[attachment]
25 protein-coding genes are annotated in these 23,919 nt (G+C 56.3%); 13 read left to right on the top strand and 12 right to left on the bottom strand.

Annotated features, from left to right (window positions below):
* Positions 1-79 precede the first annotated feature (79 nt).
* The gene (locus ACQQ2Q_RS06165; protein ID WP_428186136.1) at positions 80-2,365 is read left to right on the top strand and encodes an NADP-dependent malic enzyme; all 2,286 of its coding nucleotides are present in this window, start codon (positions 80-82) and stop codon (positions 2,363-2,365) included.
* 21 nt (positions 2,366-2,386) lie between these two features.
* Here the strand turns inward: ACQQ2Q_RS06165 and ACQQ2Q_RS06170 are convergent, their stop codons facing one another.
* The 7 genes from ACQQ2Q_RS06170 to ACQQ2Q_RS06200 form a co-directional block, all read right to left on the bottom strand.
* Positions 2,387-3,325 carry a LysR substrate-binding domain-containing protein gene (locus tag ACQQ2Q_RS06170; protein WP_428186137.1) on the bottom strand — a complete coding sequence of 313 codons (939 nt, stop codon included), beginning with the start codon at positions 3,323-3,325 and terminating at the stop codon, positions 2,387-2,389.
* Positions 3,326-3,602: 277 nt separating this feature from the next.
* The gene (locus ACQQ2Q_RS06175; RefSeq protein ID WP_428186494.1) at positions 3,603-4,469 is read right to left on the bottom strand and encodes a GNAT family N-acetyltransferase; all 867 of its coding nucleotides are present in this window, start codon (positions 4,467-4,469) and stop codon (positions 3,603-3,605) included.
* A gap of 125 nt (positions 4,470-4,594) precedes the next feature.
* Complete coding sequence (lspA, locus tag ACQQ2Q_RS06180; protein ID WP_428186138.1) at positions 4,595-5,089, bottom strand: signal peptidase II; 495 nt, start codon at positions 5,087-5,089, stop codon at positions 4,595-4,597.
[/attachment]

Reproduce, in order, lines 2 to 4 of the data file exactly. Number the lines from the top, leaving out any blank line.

Annotated features, from left to right (window positions below):
* Positions 1-79 precede the first annotated feature (79 nt).
* The gene (locus ACQQ2Q_RS06165; protein ID WP_428186136.1) at positions 80-2,365 is read left to right on the top strand and encodes an NADP-dependent malic enzyme; all 2,286 of its coding nucleotides are present in this window, start codon (positions 80-82) and stop codon (positions 2,363-2,365) included.